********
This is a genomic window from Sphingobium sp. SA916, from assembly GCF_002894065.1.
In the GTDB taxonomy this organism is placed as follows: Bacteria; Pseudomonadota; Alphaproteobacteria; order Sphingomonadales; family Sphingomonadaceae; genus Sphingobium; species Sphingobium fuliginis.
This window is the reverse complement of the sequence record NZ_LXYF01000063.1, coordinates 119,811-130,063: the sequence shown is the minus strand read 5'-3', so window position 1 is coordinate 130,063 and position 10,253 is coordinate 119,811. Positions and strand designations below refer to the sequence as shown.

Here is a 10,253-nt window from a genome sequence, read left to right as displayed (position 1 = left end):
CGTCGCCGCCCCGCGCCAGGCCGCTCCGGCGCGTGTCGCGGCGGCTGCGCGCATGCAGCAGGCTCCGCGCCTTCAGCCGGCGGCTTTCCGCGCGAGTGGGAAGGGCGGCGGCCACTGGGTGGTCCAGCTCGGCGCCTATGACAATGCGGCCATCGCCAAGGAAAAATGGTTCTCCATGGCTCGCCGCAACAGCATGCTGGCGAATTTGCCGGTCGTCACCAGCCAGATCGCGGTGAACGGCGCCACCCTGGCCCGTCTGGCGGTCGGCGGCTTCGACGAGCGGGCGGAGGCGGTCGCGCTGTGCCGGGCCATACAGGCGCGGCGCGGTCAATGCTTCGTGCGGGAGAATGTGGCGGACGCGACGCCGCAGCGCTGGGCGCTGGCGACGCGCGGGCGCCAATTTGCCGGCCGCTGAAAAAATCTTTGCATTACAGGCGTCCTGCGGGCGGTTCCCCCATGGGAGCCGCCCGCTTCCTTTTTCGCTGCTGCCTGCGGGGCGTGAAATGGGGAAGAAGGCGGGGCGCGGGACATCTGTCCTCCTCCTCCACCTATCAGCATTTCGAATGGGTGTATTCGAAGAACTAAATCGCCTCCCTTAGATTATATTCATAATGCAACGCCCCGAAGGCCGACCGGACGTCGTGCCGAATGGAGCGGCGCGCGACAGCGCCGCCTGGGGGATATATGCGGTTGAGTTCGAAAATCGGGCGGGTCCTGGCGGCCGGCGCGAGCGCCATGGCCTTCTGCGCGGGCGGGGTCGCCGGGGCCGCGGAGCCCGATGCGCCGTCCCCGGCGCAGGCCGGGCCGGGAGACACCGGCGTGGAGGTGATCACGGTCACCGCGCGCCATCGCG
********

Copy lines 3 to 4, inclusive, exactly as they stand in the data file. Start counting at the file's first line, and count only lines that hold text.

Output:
This window is the reverse complement of the sequence record NZ_LXYF01000063.1, coordinates 119,811-130,063: the sequence shown is the minus strand read 5'-3', so window position 1 is coordinate 130,063 and position 10,253 is coordinate 119,811. Positions and strand designations below refer to the sequence as shown.

Here is a 10,253-nt window from a genome sequence, read left to right as displayed (position 1 = left end):